Over the past two years, The Times has written some four dozen articles about child abuse and problems in the Los Angeles County agency whose mission is to combat it. The articles have documented computer systems that don’t properly communicate with each other; policy directives that have gone unfulfilled; an inability to share information that could have saved children’s lives; and failure by the agency, the Department of Children and Family Services, to provide the public with information about child deaths that is mandated for disclosure under state law.
The Times has also examined an issue raised by some critics of the department — whether a push to reduce the number of children taken away from abusive parents and moved into foster care has put children at excessive risk.
Recently, The Times has come under fire in published reports that call the coverage, among other things, “reckless” and “downright inaccurate.”
Assistant Managing Editor David Lauter, who oversees state and local reporting, addresses the concerns and criticism here:
In writing about these topics, The Times has ventured into an arena where emotions run high. Social workers dealing with abused and neglected children labor at one of society’s most difficult jobs, often facing an array of bad choices from which they must try to choose the least bad. On the subject of when — and how often — to remove children from their parents and put them in foster care, many people who work within the system have deeply held ideological positions honed over years of debate.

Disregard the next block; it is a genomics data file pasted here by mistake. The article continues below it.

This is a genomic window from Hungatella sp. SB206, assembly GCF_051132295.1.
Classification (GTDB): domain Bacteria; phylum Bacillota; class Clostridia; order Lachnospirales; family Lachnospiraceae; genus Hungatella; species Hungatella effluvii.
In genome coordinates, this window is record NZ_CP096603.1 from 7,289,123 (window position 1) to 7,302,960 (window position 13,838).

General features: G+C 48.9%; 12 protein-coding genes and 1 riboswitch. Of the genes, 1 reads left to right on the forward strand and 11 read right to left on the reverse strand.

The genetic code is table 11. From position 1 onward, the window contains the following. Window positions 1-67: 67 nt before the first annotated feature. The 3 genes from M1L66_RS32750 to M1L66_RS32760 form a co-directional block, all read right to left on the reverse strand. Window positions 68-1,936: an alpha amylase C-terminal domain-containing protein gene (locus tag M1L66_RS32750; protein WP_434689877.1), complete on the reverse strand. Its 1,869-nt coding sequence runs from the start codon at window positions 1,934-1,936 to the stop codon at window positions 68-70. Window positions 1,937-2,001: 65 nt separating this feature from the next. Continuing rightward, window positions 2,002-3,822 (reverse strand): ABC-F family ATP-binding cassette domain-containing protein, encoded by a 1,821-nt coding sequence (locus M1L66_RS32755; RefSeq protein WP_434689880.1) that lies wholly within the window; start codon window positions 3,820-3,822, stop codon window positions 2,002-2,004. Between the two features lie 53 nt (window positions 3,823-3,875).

In recent weeks, some officials in the county bureaucracy as well as some writers who have a long-standing position in favor of keeping children out of foster care — even if that means leaving them with abusive parents — have taken to criticizing The Times’ stories.
The critics have raised some statistical issues, on which they are simply mistaken. We detail the facts below.
Many of these critics also make an argument about what they call “social worker panic.” According to this line of thinking, a news organization that pays attention to policy or management problems at a child welfare agency generally will make matters worse because social workers, feeling themselves under scrutiny, will invariably overreact, putting more children at risk. Presumably, in the view of these critics, a news organization that finds evidence of mismanagement or poor execution of policies should say nothing for fear of how a panicked bureaucracy might respond.
We’ll let readers decide for themselves whether that line of argument seems reasonable. In the meantime, we’d like to set the record straight on some serious statistical issues that have been carelessly bandied about by some critics of The Times’ stories.
On Oct. 19, Times reporter Garrett Therolf disclosed confidential Los Angeles County figures which showed that since 2008, the number of children dying from abuse or neglect after being under the scrutiny of DCFS has been on the rise.
Some critics, including Daniel Heimpel and Celeste Fremon, have accused The Times of failing to take into account changes in the way deaths from abuse and neglect are defined. The result, they say, is a false claim of increase.